Menu Close

Europe’s last research chimps to retire

Ending years of controversy, the Netherlands has handed over its last remaining research chimpanzees to a private animal rights foundation. The move followed the approval by the Dutch House of Representatives of a ban on biomedical ape research, effectively closing the door to new chimpanzee experiments in Europe.

In June, the Dutch government and the ‘Stichting AAP’ agreed on the transfer of 63 chimpanzees currently located at the Biomedical Primate Research Center in Rijswijk, the only remaining chimp research facility in Europe. The privately funded foundation, which already runs a shelter for exotic animals near Amsterdam, will erect new facilities where the retiring chimpanzees can spend their old days, their level of care and confinement dictated by Dutch government’s standards. In return, for the next 25 years the government will contribute €€1.5 million ($1.7 million) per year, i.e. €€24,000 ($27,000) per animal.

The actual transfer of the animals will begin late next year. Twenty-nine chimpanzees infected with aids virus (HIV) or hepatitis C (HCV) will move to secured buildings at the existing AAP facilities in Almere, northeast of Amsterdam. Thirty-four animals that don’t pose any risk to humans will enjoy nicer weather at a new 200 acre AAP location near Alicante, in southern Spain. The remaining 40 will be transferred to European zoos.

The end of European ape research, long sought by animal rights activists, was accelerated by a report published in 2001 by the Royal Netherlands Academy of Sciences (KNAW). It concluded that high costs and decreasing scientific need had made chimp studies all but superfluous. In rare instances where ape research will be crucial to combat a human disease, the panel said, large colonies funded by the National Institutes of Health (NIH) in the U.S. would be better equipped.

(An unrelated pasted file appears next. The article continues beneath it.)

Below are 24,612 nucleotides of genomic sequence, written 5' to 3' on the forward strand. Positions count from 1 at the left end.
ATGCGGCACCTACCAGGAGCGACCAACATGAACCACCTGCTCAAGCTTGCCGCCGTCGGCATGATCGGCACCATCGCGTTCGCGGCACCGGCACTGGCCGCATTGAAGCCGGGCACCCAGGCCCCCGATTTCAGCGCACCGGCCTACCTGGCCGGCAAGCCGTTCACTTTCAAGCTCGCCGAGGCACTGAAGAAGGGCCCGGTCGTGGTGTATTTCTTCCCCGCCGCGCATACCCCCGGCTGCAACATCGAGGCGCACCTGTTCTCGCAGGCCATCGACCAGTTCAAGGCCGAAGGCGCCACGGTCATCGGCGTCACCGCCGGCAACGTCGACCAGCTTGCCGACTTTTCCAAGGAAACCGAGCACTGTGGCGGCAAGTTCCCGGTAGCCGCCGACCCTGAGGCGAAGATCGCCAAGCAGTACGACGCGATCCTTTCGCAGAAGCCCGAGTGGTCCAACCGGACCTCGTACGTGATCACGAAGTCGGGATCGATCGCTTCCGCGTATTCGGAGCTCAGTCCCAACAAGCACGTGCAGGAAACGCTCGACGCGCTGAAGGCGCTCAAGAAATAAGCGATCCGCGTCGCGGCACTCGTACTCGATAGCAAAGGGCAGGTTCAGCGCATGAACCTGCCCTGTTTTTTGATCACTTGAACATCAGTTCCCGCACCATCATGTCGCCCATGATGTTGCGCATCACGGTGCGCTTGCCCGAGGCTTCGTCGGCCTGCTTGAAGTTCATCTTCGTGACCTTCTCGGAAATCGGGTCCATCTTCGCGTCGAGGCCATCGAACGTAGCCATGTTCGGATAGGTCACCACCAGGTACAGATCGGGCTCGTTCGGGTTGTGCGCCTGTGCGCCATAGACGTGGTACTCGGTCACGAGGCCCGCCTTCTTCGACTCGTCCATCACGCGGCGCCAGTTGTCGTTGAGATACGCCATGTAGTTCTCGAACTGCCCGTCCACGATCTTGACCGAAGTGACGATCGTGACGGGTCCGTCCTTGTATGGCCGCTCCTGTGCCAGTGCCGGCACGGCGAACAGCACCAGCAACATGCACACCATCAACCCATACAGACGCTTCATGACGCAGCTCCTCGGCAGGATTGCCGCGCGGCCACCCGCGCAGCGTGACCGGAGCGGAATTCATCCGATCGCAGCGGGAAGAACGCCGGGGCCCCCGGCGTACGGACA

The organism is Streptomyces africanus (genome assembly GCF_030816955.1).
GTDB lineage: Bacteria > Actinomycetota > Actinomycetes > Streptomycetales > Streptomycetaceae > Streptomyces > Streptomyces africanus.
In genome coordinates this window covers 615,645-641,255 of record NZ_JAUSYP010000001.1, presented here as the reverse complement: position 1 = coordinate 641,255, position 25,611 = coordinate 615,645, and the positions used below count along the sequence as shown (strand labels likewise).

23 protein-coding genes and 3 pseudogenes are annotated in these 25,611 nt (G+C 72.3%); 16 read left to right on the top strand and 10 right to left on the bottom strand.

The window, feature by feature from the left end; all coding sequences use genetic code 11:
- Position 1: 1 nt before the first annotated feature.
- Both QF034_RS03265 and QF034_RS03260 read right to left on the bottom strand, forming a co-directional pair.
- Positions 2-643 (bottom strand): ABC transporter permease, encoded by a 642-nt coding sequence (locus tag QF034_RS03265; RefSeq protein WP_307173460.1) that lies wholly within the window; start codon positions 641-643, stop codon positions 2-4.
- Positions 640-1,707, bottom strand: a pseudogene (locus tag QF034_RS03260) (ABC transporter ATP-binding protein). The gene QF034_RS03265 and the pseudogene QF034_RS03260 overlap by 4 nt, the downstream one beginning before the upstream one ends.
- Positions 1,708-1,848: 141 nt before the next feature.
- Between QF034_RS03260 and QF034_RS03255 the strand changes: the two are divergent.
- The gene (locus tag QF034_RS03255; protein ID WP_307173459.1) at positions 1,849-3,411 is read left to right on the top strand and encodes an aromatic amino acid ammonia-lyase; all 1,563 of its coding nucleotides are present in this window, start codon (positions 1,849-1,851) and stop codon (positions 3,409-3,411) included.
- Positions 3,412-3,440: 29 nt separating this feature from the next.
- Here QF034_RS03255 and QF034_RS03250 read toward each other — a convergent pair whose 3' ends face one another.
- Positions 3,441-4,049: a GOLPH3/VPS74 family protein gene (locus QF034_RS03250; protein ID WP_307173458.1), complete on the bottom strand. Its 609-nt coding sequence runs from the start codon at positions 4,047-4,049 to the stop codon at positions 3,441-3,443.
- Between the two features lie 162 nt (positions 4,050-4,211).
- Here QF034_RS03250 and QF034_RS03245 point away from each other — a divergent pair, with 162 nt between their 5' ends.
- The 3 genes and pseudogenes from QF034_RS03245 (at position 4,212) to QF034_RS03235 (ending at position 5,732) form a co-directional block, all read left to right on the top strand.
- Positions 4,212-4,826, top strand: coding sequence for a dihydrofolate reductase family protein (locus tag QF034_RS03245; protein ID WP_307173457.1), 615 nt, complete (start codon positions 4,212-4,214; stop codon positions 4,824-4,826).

In May of this year, however, Dutch politicians stressed ethical, rather than practical considerations when they unanimously outlawed studies on chimps, bonobos, orangutans and gorillas—making the Netherlands the second country to do so after New Zealand. If the bill survives the Senate, as is expected, researchers will risk six months in prison for experimenting on apes in the Netherlands.

“I am pleased that with this bill the Netherlands, again, proves to be a progressive country regarding animal welfare,” Public Health undersecretary Clémence Ross proudly told House members. One representative quoted Gandhi: “The greatness of a nation and its moral progress can be judged by the way its animals are treated.”

Anton Berns, research director of the Netherlands Cancer Institute (NKI) and chair of the KNAW panel that laid the foundation for the decision, attributes the ‘moral dressing’ over his findings to ‘opportunism’. Politicians were catering to animal rights lobbyists that seem to be gaining strength, he says.

However, even in parliament itself some hypocrisy was acknowledged. Because “if the occasion arises”, the government quoted the KNAW report, Dutch researchers would still be free to do experiments abroad. Observed House member Bas van der Vlies (SGP): “Since through a back door [the Netherlands] will profit from [ape] research elsewhere, I see no reason for us to start beating our chests like gorillas.”

Related Posts